Last September, I told you about my first ascent on the vertical rocks near New Paltz.
Shortly after that column on rock climbing, my cousin _ who lives just across the border in Connecticut _ emailed me about those very same cliffs. He told me that the Gunks are inhabited by a large concentration of rattlesnakes.
Great! My buddy George and I are returning to those rocks again this week. Hopefully I won't find a rattlesnake sunning himself on one of those ledges as I pull myself up.
That happened to a friend of mine many years ago. Matt was hunting elk in Colorado one warm autumn day. While making a stalk on a large bull, he and his guide climbed up a small, rocky outcrop. With his fingers on the ledge, Matt peeked over and instantly realized he was just inches away from a large diamondback stretched out on the warm rock. It was a good thing he wasn't 50 feet up on the side of a cliff because his retreat wasn't slow or pretty.
Back in the 70s, I visited a friend who lived in Entiat, Wash. Bob was an avid fly fisherman and I was excited about fishing for some of those big western rainbows.
One evening, we drove to a beautiful, rocky stream to fish. As we got out of the car, Bob told me to watch where I stepped because this area was loaded with rattlers. He said you usually smell them before seeing them, claiming they smell like bananas. Luckily, I didn't get a whiff of that fruity smell or see one, either.
We did catch a lot of fish, though. The river was full of hungry fish. I landed well over a dozen that evening.
Rattlesnakes used to be quite common on South Mountain. Up behind the Tally Ho and above Hemlock Road, there is great habitat for the timber rattlers. When I was in college, I stopped by Dr. New's office one day. I stood in the doorway talking when I caught a slight movement out of the corner of my eye. As I turned my head, I jumped back. In a glass aquarium was a large rattlesnake that was collected from the rocks on South Mountain.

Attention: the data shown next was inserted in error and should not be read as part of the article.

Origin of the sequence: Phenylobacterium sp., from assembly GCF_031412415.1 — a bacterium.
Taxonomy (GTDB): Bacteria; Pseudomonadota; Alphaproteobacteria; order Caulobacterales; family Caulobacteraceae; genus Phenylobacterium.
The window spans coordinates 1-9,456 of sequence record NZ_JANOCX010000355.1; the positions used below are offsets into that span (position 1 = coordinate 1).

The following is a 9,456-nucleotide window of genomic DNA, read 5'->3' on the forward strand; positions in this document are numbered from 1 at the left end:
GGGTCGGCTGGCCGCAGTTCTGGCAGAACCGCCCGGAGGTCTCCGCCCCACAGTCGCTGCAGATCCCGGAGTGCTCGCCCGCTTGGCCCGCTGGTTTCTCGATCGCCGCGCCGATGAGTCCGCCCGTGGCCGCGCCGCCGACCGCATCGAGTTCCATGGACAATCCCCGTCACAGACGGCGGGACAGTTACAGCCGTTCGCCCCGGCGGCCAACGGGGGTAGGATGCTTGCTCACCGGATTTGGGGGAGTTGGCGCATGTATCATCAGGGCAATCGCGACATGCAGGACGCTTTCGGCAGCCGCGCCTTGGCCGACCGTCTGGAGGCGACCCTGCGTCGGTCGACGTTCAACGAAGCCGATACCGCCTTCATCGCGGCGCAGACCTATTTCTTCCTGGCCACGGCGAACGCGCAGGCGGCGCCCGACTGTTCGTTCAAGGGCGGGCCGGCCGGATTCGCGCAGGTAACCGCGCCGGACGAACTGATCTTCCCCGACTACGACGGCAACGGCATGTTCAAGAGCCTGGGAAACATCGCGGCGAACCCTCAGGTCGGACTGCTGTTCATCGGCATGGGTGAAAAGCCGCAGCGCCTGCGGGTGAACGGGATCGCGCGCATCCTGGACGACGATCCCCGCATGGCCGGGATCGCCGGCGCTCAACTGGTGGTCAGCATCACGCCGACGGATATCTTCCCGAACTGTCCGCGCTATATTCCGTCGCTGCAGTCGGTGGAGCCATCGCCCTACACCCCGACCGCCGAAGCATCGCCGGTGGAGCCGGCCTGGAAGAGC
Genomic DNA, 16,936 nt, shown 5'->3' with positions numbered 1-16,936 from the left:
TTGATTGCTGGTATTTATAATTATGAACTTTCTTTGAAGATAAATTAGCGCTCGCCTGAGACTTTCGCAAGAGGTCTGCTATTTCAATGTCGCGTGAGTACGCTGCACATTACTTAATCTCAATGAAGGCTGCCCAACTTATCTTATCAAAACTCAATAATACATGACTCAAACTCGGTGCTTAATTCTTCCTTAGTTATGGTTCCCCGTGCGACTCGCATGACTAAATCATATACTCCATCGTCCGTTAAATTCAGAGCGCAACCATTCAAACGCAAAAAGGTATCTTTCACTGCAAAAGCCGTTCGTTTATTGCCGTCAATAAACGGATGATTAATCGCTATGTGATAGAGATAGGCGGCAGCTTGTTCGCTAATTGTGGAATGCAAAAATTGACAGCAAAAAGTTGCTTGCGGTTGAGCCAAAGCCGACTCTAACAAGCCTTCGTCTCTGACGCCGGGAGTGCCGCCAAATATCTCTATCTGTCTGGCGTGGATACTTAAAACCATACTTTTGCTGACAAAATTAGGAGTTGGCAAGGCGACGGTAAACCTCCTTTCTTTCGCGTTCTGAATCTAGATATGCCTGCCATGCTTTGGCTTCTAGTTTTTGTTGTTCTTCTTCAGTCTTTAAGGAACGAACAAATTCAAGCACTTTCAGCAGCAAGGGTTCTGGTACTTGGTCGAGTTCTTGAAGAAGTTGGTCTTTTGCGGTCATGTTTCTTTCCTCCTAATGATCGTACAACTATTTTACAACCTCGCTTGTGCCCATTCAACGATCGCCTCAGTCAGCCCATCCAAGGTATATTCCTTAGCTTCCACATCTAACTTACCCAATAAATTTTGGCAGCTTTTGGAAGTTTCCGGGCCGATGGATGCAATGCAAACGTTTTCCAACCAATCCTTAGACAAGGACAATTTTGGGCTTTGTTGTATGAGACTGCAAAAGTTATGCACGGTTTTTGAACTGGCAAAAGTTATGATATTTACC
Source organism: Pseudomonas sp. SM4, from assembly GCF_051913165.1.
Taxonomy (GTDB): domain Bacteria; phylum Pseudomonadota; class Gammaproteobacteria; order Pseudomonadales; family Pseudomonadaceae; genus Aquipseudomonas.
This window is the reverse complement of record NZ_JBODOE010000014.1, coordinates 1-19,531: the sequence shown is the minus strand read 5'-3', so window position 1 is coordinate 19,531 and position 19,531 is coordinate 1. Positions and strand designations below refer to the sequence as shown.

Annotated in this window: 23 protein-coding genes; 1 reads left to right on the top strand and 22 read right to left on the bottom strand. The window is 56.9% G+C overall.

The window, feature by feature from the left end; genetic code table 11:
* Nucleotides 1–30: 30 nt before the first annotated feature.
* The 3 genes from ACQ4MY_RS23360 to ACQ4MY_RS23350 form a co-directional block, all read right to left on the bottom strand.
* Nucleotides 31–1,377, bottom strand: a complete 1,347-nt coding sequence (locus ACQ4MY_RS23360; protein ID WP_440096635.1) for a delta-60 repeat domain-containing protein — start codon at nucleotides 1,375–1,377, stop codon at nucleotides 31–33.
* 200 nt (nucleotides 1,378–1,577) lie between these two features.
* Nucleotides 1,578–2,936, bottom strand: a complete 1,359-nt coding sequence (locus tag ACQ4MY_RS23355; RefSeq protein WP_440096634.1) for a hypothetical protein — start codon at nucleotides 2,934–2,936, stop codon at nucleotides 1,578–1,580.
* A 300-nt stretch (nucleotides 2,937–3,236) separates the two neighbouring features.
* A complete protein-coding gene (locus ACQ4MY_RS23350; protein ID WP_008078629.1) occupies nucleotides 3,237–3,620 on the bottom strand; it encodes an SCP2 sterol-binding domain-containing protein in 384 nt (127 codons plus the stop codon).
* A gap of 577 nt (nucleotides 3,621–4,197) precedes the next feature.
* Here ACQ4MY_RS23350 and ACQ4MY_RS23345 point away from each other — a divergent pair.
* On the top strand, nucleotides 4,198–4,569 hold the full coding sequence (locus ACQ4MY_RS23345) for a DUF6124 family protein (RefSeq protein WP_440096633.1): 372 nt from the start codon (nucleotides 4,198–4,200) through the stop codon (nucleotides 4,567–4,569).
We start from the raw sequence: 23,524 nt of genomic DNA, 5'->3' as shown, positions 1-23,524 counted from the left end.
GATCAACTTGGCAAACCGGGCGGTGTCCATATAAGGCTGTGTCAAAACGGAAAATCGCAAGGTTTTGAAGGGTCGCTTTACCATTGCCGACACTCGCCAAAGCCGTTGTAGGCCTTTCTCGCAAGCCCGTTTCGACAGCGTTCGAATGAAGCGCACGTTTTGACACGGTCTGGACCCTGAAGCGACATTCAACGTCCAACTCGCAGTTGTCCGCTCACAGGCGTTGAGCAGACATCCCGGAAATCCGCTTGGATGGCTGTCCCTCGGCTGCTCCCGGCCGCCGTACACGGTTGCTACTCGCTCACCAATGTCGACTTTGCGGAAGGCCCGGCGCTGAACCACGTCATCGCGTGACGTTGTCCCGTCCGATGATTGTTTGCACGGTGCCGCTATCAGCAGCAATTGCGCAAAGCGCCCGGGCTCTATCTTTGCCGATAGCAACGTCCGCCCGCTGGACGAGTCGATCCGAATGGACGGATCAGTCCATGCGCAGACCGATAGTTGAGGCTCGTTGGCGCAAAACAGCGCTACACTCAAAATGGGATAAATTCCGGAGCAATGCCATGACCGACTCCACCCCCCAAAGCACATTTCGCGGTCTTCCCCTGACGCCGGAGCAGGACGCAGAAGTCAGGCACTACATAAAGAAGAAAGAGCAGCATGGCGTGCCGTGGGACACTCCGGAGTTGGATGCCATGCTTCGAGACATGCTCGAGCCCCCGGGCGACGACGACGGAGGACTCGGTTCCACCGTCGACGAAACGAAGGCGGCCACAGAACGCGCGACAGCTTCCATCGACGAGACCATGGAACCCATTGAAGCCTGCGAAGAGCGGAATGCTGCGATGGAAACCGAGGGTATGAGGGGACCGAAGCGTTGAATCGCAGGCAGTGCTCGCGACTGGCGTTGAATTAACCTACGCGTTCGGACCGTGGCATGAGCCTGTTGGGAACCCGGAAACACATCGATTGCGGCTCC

I'm sure many of you are aware of the snakes near Hancock. A local businessman said he saw a couple last year as he walked down over a bank to fish a stream in that area. Before the timber rattler was placed on the endangered species list, a friend from Deposit made a lot of spare cash hunting them. Don and his friends would sell the snakes for their venom.
There are far fewer rattlers around than there used to be. I've been told their decline has a lot to do with the reintroduction of the wild turkey, which eats baby snakes. I'm not sure how much truth there is to that, but it sounds reasonable.
I've never seen a rattlesnake out in the wilds. I think it would be kind of neat, though. I've often thought of hiking the trails on Tongue Mountain at the northern end of Lake George. There's a large concentration of those diamond-backed snakes there. People tell me it's not uncommon to see them sunning themselves on the rocks along the trail.
Seeing a rattler at a distance would be fine but not up close and personal. I doubt that I have to worry about it this week when I'm climbing on the Gunks. Fifty-thousand people go there to climb every year, and I've never heard of anyone getting bitten.
I think with all the activity, the snakes find secluded places to live away from the crowds, but it's always good to be a little cautious. Besides, what self-respecting snake is going to hang out some hundred feet up on the side of a cliff? That would be crazy!
Rick Brockway writes a weekly outdoors column for The Daily Star. Email him at email@example.com.